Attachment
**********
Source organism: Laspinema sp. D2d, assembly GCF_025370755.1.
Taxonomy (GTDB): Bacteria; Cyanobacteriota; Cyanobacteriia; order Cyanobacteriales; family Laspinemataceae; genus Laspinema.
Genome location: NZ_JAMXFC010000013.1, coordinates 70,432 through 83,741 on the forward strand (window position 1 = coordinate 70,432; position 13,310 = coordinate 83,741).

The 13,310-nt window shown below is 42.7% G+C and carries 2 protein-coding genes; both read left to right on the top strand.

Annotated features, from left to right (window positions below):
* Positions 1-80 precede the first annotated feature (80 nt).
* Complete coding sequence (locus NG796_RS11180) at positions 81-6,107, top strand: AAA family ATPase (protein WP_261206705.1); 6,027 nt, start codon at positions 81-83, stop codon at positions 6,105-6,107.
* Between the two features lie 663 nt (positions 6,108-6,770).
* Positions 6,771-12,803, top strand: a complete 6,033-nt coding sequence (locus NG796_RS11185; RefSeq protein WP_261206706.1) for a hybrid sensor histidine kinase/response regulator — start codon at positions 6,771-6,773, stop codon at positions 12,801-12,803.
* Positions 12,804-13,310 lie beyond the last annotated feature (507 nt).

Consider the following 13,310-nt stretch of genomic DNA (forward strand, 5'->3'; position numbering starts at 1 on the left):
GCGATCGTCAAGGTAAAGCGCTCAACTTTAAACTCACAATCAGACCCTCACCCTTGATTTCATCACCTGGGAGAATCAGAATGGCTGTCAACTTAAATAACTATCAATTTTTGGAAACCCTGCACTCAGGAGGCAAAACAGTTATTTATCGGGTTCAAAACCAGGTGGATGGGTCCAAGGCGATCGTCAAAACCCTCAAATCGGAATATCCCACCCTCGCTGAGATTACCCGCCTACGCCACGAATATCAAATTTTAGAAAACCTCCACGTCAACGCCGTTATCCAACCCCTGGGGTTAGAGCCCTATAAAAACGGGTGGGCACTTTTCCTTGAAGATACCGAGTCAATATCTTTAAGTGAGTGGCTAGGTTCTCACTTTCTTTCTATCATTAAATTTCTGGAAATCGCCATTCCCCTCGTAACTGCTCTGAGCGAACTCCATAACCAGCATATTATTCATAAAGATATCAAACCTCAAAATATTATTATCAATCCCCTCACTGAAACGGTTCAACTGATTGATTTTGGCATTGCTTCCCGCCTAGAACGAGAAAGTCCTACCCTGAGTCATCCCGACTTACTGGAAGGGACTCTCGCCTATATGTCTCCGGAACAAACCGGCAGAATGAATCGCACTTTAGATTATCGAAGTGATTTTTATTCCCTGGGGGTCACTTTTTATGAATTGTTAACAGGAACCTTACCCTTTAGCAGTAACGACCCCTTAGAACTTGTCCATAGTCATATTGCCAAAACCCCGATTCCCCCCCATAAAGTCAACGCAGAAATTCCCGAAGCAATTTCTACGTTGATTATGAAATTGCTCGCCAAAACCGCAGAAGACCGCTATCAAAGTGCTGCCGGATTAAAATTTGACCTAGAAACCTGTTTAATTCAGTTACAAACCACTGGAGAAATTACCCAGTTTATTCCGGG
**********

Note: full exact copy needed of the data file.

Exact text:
Source organism: Laspinema sp. D2d, assembly GCF_025370755.1.
Taxonomy (GTDB): Bacteria; Cyanobacteriota; Cyanobacteriia; order Cyanobacteriales; family Laspinemataceae; genus Laspinema.
Genome location: NZ_JAMXFC010000013.1, coordinates 70,432 through 83,741 on the forward strand (window position 1 = coordinate 70,432; position 13,310 = coordinate 83,741).

The 13,310-nt window shown below is 42.7% G+C and carries 2 protein-coding genes; both read left to right on the top strand.

Annotated features, from left to right (window positions below):
* Positions 1-80 precede the first annotated feature (80 nt).
* Complete coding sequence (locus NG796_RS11180) at positions 81-6,107, top strand: AAA family ATPase (protein WP_261206705.1); 6,027 nt, start codon at positions 81-83, stop codon at positions 6,105-6,107.
* Between the two features lie 663 nt (positions 6,108-6,770).
* Positions 6,771-12,803, top strand: a complete 6,033-nt coding sequence (locus NG796_RS11185; RefSeq protein WP_261206706.1) for a hybrid sensor histidine kinase/response regulator — start codon at positions 6,771-6,773, stop codon at positions 12,801-12,803.
* Positions 12,804-13,310 lie beyond the last annotated feature (507 nt).

Consider the following 13,310-nt stretch of genomic DNA (forward strand, 5'->3'; position numbering starts at 1 on the left):
GCGATCGTCAAGGTAAAGCGCTCAACTTTAAACTCACAATCAGACCCTCACCCTTGATTTCATCACCTGGGAGAATCAGAATGGCTGTCAACTTAAATAACTATCAATTTTTGGAAACCCTGCACTCAGGAGGCAAAACAGTTATTTATCGGGTTCAAAACCAGGTGGATGGGTCCAAGGCGATCGTCAAAACCCTCAAATCGGAATATCCCACCCTCGCTGAGATTACCCGCCTACGCCACGAATATCAAATTTTAGAAAACCTCCACGTCAACGCCGTTATCCAACCCCTGGGGTTAGAGCCCTATAAAAACGGGTGGGCACTTTTCCTTGAAGATACCGAGTCAATATCTTTAAGTGAGTGGCTAGGTTCTCACTTTCTTTCTATCATTAAATTTCTGGAAATCGCCATTCCCCTCGTAACTGCTCTGAGCGAACTCCATAACCAGCATATTATTCATAAAGATATCAAACCTCAAAATATTATTATCAATCCCCTCACTGAAACGGTTCAACTGATTGATTTTGGCATTGCTTCCCGCCTAGAACGAGAAAGTCCTACCCTGAGTCATCCCGACTTACTGGAAGGGACTCTCGCCTATATGTCTCCGGAACAAACCGGCAGAATGAATCGCACTTTAGATTATCGAAGTGATTTTTATTCCCTGGGGGTCACTTTTTATGAATTGTTAACAGGAACCTTACCCTTTAGCAGTAACGACCCCTTAGAACTTGTCCATAGTCATATTGCCAAAACCCCGATTCCCCCCCATAAAGTCAACGCAGAAATTCCCGAAGCAATTTCTACGTTGATTATGAAATTGCTCGCCAAAACCGCAGAAGACCGCTATCAAAGTGCTGCCGGATTAAAATTTGACCTAGAAACCTGTTTAATTCAGTTACAAACCACTGGAGAAATTACCCAGTTTATTCCGGG